SWEET peas in the garden; homemade lemon curd in the kitchen; marital bliss in the bedroom; Judy and Johnny seem to be the perfect couple. Sickeningly happy, in fact.
Yet is their marriage everything it seems? Are there cracks in their happiness? What happens when the 1950s’ family values they love so much hit the buffer in the 21st century, as the couple discover that nostalgia ain’t what it used to be?
So runs the bumpy course of Laura Wade’s comedy, Home, I’m Darling, premiered in 2018 by Theatr Clwyd and the National Theatre and now revived in a co-production between Scarborough’s Stephen Joseph Theatre, the Octagon Theatre, Bolton, and Theatre by the Lake, in Keswick, with a cast of Sandy Foster, Tom Kanji, Vicky Binns, Sam Jenkins-Shaw, Sophie Mercell and Susan Twist.
The director is Liz Stevenson, Theatre by the Lake’s artistic director, best remembered in York for her beautiful 2018 touring production of The Secret Garden at the Theatre Royal.
“Home, I’m Darling is the perfect way to welcome back audiences to live theatre again,” she says. “Sharp, funny and incredibly timely, it’s one of those plays that will have everyone chuckling, discussing and debating long into the evening. I can’t wait to bring this brilliant play to life in-the-round with this incredible creative team and with three fantastic northern theatres.”
Home, I’m Darling has taken longer than first planned by Liz to find a northern home (or three!). “I’d heard so much about the first production, read the script and thought it would be a really interesting play for Theatre by the Lake, but then the pandemic happened and stopped everything,” she recalls.
“There’d been no firm plans; I just thought, ‘one day I bet this play will sit really well on the Keswick stage’. But when Theatre by the Lake, the Octagon and the SJT started talking about play titles for a partnership, this play came up.
“Then we started an online play-reading club with a group of about 40 people of all ages, and this was one of the plays we discussed, and it just confirmed it would go down really well if we ever did it.”
Roll on to summer 2021, and here comes Liz’s production. “It’s very funny, very entertaining, and because it’s in this 1950s-style household, there’s lots of fun and colour to it, but because the play is set now, there are lots of relatable, modern-day issues: feminism, gender roles…” she says.
… “We spoke to Laura [Wade] during rehearsals about people thinking about spending more time at home when losing their jobs, and then of course that’s what happened with the Covid lockdowns.
“People have had to spend time at home, where we’re all expected to have a family, hobbies, a clean home and a talent for baking. Pre-Covid, in this play, here we have someone who wants that life, who wants to be the contented housewife and wants to see people’s reaction to that.”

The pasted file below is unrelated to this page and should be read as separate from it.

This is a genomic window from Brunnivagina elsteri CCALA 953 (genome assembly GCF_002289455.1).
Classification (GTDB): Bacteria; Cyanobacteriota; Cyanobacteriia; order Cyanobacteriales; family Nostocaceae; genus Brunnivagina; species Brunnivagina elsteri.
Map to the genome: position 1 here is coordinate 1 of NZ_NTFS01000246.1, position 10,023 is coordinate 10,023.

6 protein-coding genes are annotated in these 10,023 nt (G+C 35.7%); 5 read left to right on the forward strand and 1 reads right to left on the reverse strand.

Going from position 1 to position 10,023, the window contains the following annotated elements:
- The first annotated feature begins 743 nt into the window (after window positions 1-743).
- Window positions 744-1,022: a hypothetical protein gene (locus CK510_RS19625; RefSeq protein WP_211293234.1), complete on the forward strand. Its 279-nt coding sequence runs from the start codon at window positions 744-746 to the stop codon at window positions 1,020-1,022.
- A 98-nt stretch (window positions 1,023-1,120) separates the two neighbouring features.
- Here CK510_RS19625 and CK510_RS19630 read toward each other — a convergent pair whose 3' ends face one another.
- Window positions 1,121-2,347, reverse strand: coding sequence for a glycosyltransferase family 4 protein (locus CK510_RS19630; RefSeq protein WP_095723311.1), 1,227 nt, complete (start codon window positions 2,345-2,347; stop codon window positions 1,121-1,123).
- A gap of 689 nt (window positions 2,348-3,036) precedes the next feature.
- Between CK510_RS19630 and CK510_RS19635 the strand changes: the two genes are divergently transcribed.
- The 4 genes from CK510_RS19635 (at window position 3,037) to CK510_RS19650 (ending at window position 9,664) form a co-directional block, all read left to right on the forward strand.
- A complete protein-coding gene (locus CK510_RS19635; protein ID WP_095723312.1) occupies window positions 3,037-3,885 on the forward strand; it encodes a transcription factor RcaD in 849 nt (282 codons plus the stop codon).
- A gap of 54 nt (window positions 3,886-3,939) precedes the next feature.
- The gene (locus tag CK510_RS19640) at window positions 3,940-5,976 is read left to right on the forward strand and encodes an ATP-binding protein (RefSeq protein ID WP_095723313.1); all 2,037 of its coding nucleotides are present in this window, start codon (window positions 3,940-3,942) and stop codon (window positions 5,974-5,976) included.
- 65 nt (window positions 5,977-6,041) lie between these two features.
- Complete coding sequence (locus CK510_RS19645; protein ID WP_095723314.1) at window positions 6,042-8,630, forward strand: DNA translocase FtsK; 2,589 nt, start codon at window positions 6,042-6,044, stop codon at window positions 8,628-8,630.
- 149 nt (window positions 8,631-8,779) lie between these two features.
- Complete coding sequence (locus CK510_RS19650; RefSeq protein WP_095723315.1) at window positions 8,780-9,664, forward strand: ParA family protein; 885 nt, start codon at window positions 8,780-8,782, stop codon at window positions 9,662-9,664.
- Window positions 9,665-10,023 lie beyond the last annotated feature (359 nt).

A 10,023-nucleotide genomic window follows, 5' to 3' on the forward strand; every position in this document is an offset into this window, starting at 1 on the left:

Perfect timing for her production, then. “It’s a play that will send people out on a high, and that’s something we all need at the moment after what we’ve been through,” says Liz.
Without giving too much away, Liz, what’s the plot? “Judy is 38, she’s been made redundant, and she’s thinking, ‘Do you know what, I’m not going to get another job, working in finance, working very long days, working at weekends’,” she outlines.
“Now she’s becoming an expert baker, an expert cleaner, and it looks like everything is perfect, but then cracks appear and over a fortnight you see things fall apart, as they think, ‘Do we want to spend our lives like this?’.
“She has a home that’s beautiful, where she has control, looking after that home and husband Johnny, but when you push that, it becomes unhealthy as friends start poking holes into this ‘perfect’ bubble, where she has shut herself in a world that she’s kept so small.
“That’s the realisation that Judy has by the end of the play, where she says, ‘I think I’m scared that I’m going to struggle to catch up with the world’. It’s about balance in your life and Judy doesn’t have that balance; she’s gone from one extreme to the other.”
“But what’s brilliant about Laura’s writing is that she’s not being heavy-handed; she’s putting questions out there, rather than coming up with answers, and those questions have become even more relevant with people working from home.”
Home, I’m Darling is a comedy with darkness at its edges. “A few people at the play-reading club who read it likened it to an Ayckbourn play, where it’s very funny, but there’s a lot of tension,” says Liz.
“The whole play is set in one space with the actors doing their brilliant thing as the characters’ behaviour affects each other and you see the tension rise within that concentrated setting.
“This production is the first time this play has been staged in the Round, so whereas previously the stage was like a doll’s house with the roof taken off, the benefit of the Round is you are so close to the actors, you will spot every pulling of a raised eyebrow.”
Like so many who work in theatre, Liz has experienced an unparalleled past 15 months. “It’s been really tough for us at Theatre by the Lake; we closed in March last year and we’re still closed, though we have lots of activity in the community and we’re doing a festival with English Touring Theatre at Crow Park [Keswick] in August,” she says.
“But when we do Home, I’m Darling from October 6 to 30, it will be my first show IN the theatre two years after my appointment as artistic director, though we have been rehearsing it inside the building, which has been lovely, and we can’t wait to see a show being put on here again.”
“Darlings, we’re home,” she can finally say at that point.
Home, I’m Darling, Stephen Joseph Theatre Scarborough, tonight until August 14. Box office: sjt.uk.com